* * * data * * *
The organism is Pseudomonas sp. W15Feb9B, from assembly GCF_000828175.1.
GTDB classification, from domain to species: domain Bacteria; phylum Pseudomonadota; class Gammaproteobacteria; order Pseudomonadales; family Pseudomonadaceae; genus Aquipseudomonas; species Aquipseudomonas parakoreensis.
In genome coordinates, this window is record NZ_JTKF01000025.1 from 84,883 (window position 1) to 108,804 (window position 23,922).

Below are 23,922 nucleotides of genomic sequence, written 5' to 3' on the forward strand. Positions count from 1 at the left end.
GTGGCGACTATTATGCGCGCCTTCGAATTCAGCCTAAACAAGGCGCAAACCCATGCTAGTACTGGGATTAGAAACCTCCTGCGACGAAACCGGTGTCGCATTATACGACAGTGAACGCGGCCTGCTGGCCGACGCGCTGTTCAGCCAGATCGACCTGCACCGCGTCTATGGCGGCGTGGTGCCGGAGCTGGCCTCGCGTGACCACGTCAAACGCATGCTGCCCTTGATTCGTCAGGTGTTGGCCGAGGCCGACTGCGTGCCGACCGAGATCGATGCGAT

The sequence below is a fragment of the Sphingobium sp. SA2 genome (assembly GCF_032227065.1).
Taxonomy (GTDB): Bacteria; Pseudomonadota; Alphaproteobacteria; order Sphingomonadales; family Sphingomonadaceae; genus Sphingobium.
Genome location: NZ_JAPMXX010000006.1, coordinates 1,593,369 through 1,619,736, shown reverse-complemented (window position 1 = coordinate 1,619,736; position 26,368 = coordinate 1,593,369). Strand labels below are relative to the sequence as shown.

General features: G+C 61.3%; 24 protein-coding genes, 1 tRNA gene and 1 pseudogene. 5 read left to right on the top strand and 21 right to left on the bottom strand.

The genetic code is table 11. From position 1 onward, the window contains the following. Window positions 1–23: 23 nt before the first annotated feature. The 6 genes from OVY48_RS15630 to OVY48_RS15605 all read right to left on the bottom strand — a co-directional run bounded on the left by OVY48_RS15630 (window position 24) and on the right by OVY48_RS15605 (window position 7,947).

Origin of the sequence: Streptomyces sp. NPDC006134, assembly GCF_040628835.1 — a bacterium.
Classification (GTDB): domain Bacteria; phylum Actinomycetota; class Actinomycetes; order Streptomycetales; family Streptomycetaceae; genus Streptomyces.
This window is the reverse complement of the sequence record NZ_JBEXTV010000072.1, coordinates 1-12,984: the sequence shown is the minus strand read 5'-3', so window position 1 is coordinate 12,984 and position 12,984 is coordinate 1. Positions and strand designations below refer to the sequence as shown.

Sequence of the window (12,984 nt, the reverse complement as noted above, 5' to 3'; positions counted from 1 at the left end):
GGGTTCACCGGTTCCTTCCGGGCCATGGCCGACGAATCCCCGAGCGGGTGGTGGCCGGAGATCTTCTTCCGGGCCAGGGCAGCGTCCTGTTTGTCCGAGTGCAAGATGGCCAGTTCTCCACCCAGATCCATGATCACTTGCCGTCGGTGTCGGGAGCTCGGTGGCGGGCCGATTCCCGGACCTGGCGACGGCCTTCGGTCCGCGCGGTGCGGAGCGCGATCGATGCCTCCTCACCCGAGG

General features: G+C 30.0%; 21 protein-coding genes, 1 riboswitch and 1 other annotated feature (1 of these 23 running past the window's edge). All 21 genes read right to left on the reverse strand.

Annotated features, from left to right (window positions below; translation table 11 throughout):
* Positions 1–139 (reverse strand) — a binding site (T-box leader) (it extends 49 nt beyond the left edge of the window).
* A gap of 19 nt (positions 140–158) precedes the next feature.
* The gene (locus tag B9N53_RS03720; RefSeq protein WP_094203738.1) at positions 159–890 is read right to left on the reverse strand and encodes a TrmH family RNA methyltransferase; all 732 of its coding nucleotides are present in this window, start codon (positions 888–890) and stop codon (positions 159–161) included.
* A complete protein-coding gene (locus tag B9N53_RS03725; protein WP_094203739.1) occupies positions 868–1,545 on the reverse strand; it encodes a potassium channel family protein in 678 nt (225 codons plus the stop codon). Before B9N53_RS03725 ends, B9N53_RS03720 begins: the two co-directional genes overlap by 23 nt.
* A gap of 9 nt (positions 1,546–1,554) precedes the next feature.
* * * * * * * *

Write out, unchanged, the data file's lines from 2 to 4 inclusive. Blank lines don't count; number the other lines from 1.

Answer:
GTDB classification, from domain to species: domain Bacteria; phylum Pseudomonadota; class Gammaproteobacteria; order Pseudomonadales; family Pseudomonadaceae; genus Aquipseudomonas; species Aquipseudomonas parakoreensis.
In genome coordinates, this window is record NZ_JTKF01000025.1 from 84,883 (window position 1) to 108,804 (window position 23,922).

Below are 23,922 nucleotides of genomic sequence, written 5' to 3' on the forward strand. Positions count from 1 at the left end.